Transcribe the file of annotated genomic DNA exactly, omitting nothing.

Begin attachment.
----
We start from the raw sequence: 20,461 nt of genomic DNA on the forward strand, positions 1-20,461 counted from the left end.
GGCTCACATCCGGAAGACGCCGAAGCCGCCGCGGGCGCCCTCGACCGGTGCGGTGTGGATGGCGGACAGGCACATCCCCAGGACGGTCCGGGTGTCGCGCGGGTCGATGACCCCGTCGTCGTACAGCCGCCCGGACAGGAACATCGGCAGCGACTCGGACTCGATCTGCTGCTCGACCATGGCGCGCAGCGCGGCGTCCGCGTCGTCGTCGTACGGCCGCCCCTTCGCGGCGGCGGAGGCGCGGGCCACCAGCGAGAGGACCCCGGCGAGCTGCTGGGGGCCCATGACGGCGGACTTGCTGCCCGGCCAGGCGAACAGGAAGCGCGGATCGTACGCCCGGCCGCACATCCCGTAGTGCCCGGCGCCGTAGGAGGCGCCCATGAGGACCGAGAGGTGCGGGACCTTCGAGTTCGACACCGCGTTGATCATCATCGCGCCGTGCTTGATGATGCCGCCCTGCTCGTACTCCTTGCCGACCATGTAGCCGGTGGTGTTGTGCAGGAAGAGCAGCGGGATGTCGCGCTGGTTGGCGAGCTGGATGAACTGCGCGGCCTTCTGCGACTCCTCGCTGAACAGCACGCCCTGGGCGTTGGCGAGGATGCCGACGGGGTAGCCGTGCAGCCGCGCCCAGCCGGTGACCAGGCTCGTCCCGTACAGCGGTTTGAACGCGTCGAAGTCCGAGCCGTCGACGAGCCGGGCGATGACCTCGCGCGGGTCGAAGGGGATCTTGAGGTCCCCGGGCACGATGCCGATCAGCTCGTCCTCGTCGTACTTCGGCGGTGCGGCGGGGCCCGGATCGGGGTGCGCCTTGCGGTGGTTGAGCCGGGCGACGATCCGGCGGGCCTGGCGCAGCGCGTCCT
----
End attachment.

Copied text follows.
We start from the raw sequence: 20,461 nt of genomic DNA on the forward strand, positions 1-20,461 counted from the left end.
GGCTCACATCCGGAAGACGCCGAAGCCGCCGCGGGCGCCCTCGACCGGTGCGGTGTGGATGGCGGACAGGCACATCCCCAGGACGGTCCGGGTGTCGCGCGGGTCGATGACCCCGTCGTCGTACAGCCGCCCGGACAGGAACATCGGCAGCGACTCGGACTCGATCTGCTGCTCGACCATGGCGCGCAGCGCGGCGTCCGCGTCGTCGTCGTACGGCCGCCCCTTCGCGGCGGCGGAGGCGCGGGCCACCAGCGAGAGGACCCCGGCGAGCTGCTGGGGGCCCATGACGGCGGACTTGCTGCCCGGCCAGGCGAACAGGAAGCGCGGATCGTACGCCCGGCCGCACATCCCGTAGTGCCCGGCGCCGTAGGAGGCGCCCATGAGGACCGAGAGGTGCGGGACCTTCGAGTTCGACACCGCGTTGATCATCATCGCGCCGTGCTTGATGATGCCGCCCTGCTCGTACTCCTTGCCGACCATGTAGCCGGTGGTGTTGTGCAGGAAGAGCAGCGGGATGTCGCGCTGGTTGGCGAGCTGGATGAACTGCGCGGCCTTCTGCGACTCCTCGCTGAACAGCACGCCCTGGGCGTTGGCGAGGATGCCGACGGGGTAGCCGTGCAGCCGCGCCCAGCCGGTGACCAGGCTCGTCCCGTACAGCGGTTTGAACGCGTCGAAGTCCGAGCCGTCGACGAGCCGGGCGATGACCTCGCGCGGGTCGAAGGGGATCTTGAGGTCCCCGGGCACGATGCCGATCAGCTCGTCCTCGTCGTACTTCGGCGGTGCGGCGGGGCCCGGATCGGGGTGCGCCTTGCGGTGGTTGAGCCGGGCGACGATCCGGCGGGCCTGGCGCAGCGCGTCCT